Wednesday, April 15, 2015
As discussed in yesterday’s forecast blog, model guidance has since evolved and we now have the possibility of heavy snows tomorrow afternoon extending into Friday. The American GFS has finally joined the other models in forecasting a consolidated circulation center that is currently spinning to our west. Furthermore, all models are now forecasting a more northward track of the cutoff low across Colorado which greatly increases our chance for significant snow.
The cutoff low is forecast to move southward along the Colorado - Utah border before being nudged eastward by the kicker wave mentioned yesterday approaching the West Coast. Even though the flow aloft will turn easterly for our area, this normally dry scenario can sometimes produce impressive snowfall when a TROWAL (TROugh of Warm air ALoft) develops. A TROWAL develops when warm and moist air is lifted ahead of the storm and rotates counter-clockwise around the parent low. The lifting of this elevated unstable layer over the cooler air near at lower elevations can create impressive precipitation rates, and it appears we may benefit from that process.
I do not have a lot of confidence in this solution since a small change to the track of the storm will change the location of this TROWAL. But the possibility exists for moderate to heavy snows from tomorrow afternoon through Friday afternoon. We may still get the 2-6” originally forecast for the hill, or we may get as much as 10-20”. Furthermore, the valley will also see significant snowfall if the wetter solution verifies.
Lastly, for those headed west for mountain biking, the slower and farther north solution offered by this morning’s model guidance would have the Grand Junction and possibly Moab areas wet through Friday, with cool conditions lasting at least through the weekend.
Tuesday, April 14, 2015
After a couple of summer-like days, a strong cold front from a storm currently in central Nevada will bring winter-like days back to our area starting late tonight or early Wednesday and lasting possibly into the weekend.
Winds will increase through the day today before the front blasts through the region by tomorrow morning. At this point, there is a fair bit of uncertainty as the storm becomes separated from the jet stream along the Canadian border and evolves into a cutoff low. Because cutoff lows are removed from the strong and relatively predictable jet stream, their evolution is notoriously difficult to predict. Some models have this low further splitting into a couple of circulation centers that move around our area while others have a more coherent system staying mostly south and west of our area.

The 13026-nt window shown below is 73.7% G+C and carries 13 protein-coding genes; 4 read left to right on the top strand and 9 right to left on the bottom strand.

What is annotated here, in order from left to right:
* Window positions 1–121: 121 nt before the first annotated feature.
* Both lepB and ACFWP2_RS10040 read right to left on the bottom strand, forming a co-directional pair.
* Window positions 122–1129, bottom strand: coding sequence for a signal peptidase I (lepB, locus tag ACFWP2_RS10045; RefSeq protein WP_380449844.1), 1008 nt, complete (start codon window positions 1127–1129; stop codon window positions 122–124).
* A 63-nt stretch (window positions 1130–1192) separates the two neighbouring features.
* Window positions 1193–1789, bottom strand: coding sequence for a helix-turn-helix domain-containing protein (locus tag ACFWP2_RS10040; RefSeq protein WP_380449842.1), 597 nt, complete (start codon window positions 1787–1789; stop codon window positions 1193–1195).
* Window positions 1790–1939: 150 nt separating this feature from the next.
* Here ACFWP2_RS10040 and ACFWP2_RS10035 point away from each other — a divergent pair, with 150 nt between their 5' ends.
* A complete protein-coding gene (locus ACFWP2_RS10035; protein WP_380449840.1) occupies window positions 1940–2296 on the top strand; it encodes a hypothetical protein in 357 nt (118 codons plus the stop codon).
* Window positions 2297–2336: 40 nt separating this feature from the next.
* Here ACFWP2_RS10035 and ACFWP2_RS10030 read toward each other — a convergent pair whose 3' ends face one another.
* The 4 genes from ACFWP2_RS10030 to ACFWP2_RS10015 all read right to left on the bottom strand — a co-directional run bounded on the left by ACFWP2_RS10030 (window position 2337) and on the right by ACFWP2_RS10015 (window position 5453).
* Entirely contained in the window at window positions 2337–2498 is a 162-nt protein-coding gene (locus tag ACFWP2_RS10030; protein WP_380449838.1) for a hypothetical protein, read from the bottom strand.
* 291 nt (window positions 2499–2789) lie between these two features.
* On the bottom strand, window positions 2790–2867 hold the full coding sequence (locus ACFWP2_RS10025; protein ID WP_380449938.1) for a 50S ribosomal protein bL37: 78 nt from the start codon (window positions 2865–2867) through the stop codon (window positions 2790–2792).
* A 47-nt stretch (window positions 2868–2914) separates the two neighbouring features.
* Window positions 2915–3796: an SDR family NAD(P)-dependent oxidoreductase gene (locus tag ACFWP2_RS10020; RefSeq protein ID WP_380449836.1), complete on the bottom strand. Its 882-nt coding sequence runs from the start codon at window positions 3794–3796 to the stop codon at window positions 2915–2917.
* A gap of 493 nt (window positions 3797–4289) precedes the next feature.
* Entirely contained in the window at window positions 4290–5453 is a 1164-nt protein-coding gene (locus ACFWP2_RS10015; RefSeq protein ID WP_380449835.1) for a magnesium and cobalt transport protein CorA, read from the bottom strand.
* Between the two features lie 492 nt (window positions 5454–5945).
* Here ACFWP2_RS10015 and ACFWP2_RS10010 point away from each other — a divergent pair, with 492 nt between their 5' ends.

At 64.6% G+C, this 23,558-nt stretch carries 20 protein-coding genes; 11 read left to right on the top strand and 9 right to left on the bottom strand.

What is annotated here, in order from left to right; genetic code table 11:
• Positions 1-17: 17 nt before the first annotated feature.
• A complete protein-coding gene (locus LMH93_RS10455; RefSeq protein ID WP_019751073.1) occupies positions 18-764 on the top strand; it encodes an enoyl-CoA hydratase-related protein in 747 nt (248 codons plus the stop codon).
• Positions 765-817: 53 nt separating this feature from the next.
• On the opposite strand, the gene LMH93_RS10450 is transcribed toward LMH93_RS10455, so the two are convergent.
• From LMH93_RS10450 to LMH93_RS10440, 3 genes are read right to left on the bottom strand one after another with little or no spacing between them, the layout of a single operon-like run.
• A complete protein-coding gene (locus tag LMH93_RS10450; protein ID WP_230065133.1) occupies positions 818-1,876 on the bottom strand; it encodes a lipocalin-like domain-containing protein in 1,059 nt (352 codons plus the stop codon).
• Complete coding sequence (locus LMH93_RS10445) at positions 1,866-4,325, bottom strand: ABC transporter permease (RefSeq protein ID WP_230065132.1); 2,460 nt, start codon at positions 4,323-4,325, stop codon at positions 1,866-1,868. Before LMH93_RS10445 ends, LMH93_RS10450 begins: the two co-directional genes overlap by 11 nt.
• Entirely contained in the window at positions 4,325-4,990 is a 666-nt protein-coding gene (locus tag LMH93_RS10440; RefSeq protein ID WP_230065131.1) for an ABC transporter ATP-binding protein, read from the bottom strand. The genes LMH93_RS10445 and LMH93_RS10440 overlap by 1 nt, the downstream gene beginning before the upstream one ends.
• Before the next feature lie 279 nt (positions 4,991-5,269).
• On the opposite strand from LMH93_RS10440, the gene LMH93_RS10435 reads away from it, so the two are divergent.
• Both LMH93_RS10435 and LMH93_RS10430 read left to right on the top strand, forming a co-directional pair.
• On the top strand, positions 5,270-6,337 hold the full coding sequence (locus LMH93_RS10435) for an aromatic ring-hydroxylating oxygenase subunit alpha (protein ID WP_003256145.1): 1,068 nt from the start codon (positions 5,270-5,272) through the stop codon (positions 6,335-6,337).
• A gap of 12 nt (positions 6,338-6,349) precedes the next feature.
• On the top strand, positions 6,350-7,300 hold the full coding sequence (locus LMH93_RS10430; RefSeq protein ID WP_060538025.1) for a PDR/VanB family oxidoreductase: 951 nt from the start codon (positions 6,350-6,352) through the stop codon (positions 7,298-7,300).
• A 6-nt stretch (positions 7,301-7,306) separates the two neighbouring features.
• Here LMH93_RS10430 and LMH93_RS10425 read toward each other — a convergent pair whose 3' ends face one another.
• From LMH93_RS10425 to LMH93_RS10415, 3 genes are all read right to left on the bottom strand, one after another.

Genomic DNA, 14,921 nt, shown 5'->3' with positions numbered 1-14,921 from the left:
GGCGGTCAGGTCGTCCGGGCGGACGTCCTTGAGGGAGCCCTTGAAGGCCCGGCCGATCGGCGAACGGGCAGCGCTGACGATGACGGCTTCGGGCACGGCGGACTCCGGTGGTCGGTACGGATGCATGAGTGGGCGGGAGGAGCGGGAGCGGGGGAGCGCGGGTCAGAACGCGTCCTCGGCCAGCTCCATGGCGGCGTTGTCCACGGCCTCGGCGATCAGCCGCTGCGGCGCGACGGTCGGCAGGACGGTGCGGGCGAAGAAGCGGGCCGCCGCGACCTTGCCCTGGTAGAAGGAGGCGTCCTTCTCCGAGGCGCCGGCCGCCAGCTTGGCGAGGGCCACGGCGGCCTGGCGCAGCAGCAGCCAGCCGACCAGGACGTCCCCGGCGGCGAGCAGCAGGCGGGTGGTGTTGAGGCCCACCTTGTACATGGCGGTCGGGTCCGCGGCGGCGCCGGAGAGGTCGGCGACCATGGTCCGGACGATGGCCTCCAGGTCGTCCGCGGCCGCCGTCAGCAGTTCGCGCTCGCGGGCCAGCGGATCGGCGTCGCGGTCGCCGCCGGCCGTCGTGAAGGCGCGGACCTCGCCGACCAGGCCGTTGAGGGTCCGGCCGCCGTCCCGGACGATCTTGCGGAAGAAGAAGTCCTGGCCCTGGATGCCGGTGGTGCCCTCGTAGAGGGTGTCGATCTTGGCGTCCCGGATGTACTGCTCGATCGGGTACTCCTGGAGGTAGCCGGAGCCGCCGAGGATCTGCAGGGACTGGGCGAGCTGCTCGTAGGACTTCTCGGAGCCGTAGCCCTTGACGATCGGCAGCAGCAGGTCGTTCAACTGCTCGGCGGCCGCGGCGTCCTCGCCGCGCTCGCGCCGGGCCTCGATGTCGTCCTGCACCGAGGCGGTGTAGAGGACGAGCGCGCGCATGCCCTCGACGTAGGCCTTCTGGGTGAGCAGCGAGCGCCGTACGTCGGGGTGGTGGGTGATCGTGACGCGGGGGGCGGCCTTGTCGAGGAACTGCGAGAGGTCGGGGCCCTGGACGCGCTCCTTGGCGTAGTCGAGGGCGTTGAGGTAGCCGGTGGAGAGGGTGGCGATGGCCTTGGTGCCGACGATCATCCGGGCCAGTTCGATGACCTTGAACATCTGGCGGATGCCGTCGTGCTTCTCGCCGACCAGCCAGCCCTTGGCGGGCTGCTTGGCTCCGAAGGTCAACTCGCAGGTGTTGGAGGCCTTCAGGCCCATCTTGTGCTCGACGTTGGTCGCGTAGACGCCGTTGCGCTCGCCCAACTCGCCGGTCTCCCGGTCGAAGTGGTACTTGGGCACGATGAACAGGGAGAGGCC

The strong front will drop snow levels to the valley bottom, even though upward forcing over our area is relatively benign. But the very cold air aloft will destabilize the atmosphere, and may lead to some localized areas of moderate to heavy snow as small storms develop. Generally though, I would expect only modest accumulation on the hill for the entire event, perhaps in the 2-6” range between Wednesday and Friday afternoon.
While some models have clearing by Friday night, there is no well defined movement of the cutoff low which means we may feel its effects into the weekend. A kicker Pacific wave is forecast to approach the West Coast later Friday and will force the cutoff low east of our area either late Friday or sometime Saturday.
This Pacific wave will split as it makes landfall, and may drag some cool air over our area on Sunday leading to showers for most of the day. But the main effect from this wave will be to phase with cold air over the central Canadian plains and begin a pattern change that may bring an active weather pattern for the rest of the month.
Specifically, as the cold air moves southward over the Midwest, a West Coast ridge rapidly rebuilds and becomes unstable, allowing Pacific energy to enter the west coast in a coherent manner next week. This energy is forecast to eventually interact with the cold Canadian air as the storms move eastward, leading to the possibility of a couple of major precipitation events near the end of the next workweek and again about a week later just before the end of the month.
Due to the number of interactions between different airmasses, and the fact that any interaction will influence future interactions, the forecast is very uncertain. However, my confidence is increasing that an active weather pattern may return for the second half of the month.
Wednesday, April 8, 2015
The storm that brought two feet of snow to the Sierra Nevada mountains yesterday is on our doorstep. Clouds are increasing and there may be some showers late this afternoon ahead of the main push of cool air expected around late this evening or midnight. Snows should increase around then and last through the morning, with the heaviest snows staying just north of our area where the atmosphere is the most unstable and upward forcing is strongest. I would expect 1-4” for the morning report with maybe another inch or two during the morning hours.